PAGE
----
Do you pay attention to the trends happening across the social web?
If so, you already know how the rules and landscape of social media marketing are always changing.
But what you don’t know may not only surprise you, but also may make you think twice about your social media strategy.
Here are four surprising social media research findings you should leverage for your social media strategy.
#1: Users ‘Like’ Facebook for Social Logins
When logging onto sites with a social network ID, research by eMarketer shows that a majority of users (51%) prefer to log in using their Facebook credentials.
In fact, professionals across all industries favored Facebook. Only 28% of users log in with Google+. Facebook is also the preferred social login network ID for 63% of global mobile users.
Are you wondering how the social media landscape is changing for users?
Wondering where you should focus your social media activities?
Pew Research has released a brand-new study, which shows how American users have diversified their social media use.
Here are four noteworthy ways social media use is changing for American users:
#1: Facebook—Still Popular, but not Always “Platform of Choice”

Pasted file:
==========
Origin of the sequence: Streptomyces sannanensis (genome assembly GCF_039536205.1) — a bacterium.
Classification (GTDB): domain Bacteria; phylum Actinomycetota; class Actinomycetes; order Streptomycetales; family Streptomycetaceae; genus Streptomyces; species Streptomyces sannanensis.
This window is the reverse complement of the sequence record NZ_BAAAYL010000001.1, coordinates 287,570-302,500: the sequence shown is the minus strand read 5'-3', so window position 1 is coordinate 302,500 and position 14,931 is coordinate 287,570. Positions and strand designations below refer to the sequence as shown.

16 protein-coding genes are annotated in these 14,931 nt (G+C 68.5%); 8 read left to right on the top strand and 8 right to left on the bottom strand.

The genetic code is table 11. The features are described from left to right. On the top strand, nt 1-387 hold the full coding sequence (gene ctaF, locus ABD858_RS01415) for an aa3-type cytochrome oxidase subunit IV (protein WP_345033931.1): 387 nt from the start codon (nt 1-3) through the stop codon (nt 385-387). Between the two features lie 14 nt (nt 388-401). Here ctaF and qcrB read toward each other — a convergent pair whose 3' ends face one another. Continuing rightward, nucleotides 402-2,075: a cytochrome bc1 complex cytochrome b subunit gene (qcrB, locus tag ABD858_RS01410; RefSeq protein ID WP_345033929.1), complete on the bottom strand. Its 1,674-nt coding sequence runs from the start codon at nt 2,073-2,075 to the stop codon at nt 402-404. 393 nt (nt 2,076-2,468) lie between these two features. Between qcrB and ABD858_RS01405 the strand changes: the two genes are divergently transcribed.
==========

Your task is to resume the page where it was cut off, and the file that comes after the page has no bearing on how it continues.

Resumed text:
The Pew study indicates that overall, Facebook continues to be a favorite, but 42% of online adults use two or more social networks. Among those who use just one social platform, 8% use LinkedIn, 4% use Pinterest and 2% use Twitter or Instagram as their platform of choice.
Has your business kept up with the growing mobile social media opportunities?
New research seems to show all roads leading to mobile. Whether we’re talking about Facebook, YouTube or the latest new toy, Snapchat—research shows that well-executed mobile strategies will offer the biggest payoff for marketers.
Here’s a summary of the latest research…
#1: Facebook Mobile is the Largest Source of Social Traffic
There are two reasons for this. First, as of September 2013, 874 million people used Facebook’s mobile app, up by 45% from the year before. Second, smartphone use has reached critical mass here in the U.S. (53% of Americans are smartphone owners).